Nasal decongestant activity- A clinical trial without controls assessed the effects of Eucalyptus as a nasal decongestant in 31 healthy volunteers. Inhalation of the essential oil (10 ml) over a period of 5 minutes had no effect on nasal resistance to airflow. However, the oil had a stimulant or sensitizing effect on nasal cold receptors, and the majority of subjects reported a sensation of increased airflow. In other clinical studies of patients with acute common colds, no significant differences in nasal decongestant activity were reported between the essential oil (1.3%) in petrolatum and a petrolatum placebo. Leaf has antiviral activity also. An aqueous leaf extract inhibited the replication of influenza virus A, in vitro at a concentration of 0.1%.

Garlic [22,53] (Allium sativum) – Contains several helpful compounds, including allicin, one of the plant kingdom’s most potent, broad-spectrum antibiotics. This herb’s aromatic compounds are readily released from the lungs and respiratory tract, putting garlic’s active ingredients right where they can be most effective against cold viruses. Garlic’s antiviral effects have been well studied. In vitro, fresh garlic killed herpes simplex types 1 and 2, Para-influenza virus type 3, vesicular stomatitis virus, and human rhinovirus type 2. Fresh garlic extract was virucidal against all viruses tested but the virucidal activity of commercial products depended how they were prepared.

Ginseng [22,54-56] – There are actually three different herbs commonly called ginseng: Asian or Korean ginseng (Panax ginseng), American ginseng (Panax quinquefolius), and Siberian “ginseng” (Eleutherococcus senticosus).

Immunologic Effects – Several reports have addressed the immunologic activity of ginseng, it has been found to induce interferon production, increase natural killer cell and cytotoxic activity in human lymphocytes. While a human double-blind study with 36 healthy volunteers showed a substantial increase in T-lymphocytes with eleutheroccus, there were no significant effects in leukocyte or lymphocyte counts found after administration of standardized ginseng extract (300 mg qd for 8 weeks) to 20 young Thai men.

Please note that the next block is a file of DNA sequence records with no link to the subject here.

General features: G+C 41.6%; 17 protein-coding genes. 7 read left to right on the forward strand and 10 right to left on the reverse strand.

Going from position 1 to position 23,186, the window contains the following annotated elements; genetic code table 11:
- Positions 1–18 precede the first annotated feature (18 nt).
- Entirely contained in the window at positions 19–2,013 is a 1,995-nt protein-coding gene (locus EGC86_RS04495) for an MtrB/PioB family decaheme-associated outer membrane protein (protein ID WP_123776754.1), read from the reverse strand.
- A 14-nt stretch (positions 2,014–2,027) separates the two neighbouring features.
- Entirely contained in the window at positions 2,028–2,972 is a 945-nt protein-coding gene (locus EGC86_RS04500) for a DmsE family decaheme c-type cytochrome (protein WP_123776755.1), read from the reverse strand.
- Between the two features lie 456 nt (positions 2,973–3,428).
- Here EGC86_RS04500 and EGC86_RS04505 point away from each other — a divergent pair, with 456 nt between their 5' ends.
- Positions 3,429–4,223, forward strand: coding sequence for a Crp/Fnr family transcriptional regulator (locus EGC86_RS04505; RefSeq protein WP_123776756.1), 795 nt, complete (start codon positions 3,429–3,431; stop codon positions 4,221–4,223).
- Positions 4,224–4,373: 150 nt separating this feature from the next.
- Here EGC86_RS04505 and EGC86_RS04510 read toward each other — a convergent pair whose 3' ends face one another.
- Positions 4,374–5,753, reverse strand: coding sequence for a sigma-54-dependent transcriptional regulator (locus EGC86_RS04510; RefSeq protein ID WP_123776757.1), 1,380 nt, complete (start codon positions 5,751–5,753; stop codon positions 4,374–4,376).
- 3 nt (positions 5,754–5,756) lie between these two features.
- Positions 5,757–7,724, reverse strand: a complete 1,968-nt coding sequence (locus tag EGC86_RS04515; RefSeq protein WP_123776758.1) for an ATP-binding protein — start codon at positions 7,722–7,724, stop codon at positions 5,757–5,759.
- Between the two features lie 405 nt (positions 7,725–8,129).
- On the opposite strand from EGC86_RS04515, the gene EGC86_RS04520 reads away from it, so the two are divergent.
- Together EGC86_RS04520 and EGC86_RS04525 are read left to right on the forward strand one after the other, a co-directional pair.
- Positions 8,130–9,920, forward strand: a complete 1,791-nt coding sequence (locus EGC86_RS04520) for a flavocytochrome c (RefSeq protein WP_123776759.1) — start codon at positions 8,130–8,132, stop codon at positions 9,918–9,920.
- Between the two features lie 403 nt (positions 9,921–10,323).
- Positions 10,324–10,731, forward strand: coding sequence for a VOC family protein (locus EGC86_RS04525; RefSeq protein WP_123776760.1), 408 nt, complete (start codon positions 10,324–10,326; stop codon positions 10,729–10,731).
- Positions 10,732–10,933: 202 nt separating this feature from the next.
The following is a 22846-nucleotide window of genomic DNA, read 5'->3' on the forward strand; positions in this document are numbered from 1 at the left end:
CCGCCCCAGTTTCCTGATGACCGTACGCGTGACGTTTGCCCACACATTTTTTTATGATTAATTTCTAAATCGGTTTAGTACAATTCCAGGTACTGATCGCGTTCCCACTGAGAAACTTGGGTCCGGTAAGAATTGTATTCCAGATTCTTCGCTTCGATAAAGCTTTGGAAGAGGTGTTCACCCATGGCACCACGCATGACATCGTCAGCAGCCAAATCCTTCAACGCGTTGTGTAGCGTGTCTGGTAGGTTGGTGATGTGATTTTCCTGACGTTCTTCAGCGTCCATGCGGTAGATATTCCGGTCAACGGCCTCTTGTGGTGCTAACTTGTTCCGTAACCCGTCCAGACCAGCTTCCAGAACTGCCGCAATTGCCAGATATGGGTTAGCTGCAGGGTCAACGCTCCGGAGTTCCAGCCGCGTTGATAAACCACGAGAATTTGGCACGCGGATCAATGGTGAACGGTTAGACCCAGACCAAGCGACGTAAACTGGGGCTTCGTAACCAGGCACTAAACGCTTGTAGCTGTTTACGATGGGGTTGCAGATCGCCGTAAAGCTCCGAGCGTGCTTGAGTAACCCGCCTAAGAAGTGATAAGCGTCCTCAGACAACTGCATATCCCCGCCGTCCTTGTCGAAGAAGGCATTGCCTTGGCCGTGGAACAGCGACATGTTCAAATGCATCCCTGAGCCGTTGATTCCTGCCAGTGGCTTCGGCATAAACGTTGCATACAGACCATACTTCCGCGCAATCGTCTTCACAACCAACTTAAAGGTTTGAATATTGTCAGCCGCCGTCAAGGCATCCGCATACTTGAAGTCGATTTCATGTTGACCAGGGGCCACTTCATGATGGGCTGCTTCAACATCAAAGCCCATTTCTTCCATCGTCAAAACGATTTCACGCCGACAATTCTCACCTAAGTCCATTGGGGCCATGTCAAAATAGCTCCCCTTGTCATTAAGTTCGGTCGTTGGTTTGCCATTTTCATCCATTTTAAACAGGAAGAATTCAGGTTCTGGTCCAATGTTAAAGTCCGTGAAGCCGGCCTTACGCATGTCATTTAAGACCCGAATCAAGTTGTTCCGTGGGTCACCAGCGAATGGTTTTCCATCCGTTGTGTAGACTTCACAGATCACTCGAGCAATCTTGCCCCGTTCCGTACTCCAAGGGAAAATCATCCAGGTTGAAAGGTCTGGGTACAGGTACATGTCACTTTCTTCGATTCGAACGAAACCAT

Usnea [56] lichen (Usnea barbata) acts as a wide spectrum herbal antibiotic. Usnea has a traditional reputation as an antiseptic and was sometimes used for people with common colds.

Myrrh resin [23,24] (Commiphora myrrha)- increases white blood cell motility and facilitates mucus drainage. Myrrh resin has been shown to kill various microbes and to stimulate macrophages (a type of white blood cell).

Evidence is also there that eleuthero enhances and supports the immune response. Eleuthero may be useful as a preventive measure during cold and flu season. General immune strengtheners can be used over fairly long periods of time to strengthen and build the immune system.

Ginger [23,24] – When nausea accompanies an illness, ginger root (Zingiber officinale) warms chills, fights infection and alleviates stomach distress. Ginger contains nearly a dozen antiviral compounds. Scientists have isolated several chemicals (sesquiterpenes) in ginger that have specific effects against the most common family of cold viruses, the rhinoviruses. Some of these chemicals are remarkably potent in their anti-rhinovirus effects. Other constituents in ginger, gingerols and shogaols, help relieve cold symptoms because they reduce pain and fever, suppress coughing and have a mild sedative effect that encourages rest.

Astragalus root [23,24] – Astragalus root is “the most powerful immunity-boosting herb”. It enhances immune function by increasing the activity of certain white blood cells which increases the production of antibodies (IgA and IgG), Increases the production of interferon (an anti-viral and anti-tumor agent naturally produced by the body) and stimulates natural killer cells. Astragalus has antibacterial, adaptogenic, anti-inflammatory, and anti-viral effects. It contains numerous components, including polysaccharides, flavonoids, triterpene glycosides, amino acids, and trace minerals. It owes most of its immune enhancing effects to polysaccharides. Astragalus increases white blood cell production of the body’s own anti-viral compounds alpha-and gamma-interferon, which generally protect against viral invasion.

Nutritional Consideration [57]

Vitamin C – Stimulates antibody response. Regular use can prevent colds before they happen. Eating plenty of fruits and vegetables that are loaded with vitamin C, such as citrus fruits, melons, berries, parsley, and bell peppers is helpful. Vitamin C acts as a mild natural antihistamine and supporting the function of white blood cells. Antihistamines reduce mucus secretion and inflammation in airways and sinuses, making it easier to breathe. The capsaicin in cayenne pepper diminishes pain messages from nerve endings, offering relief from sore throat pain; use it in a gargle.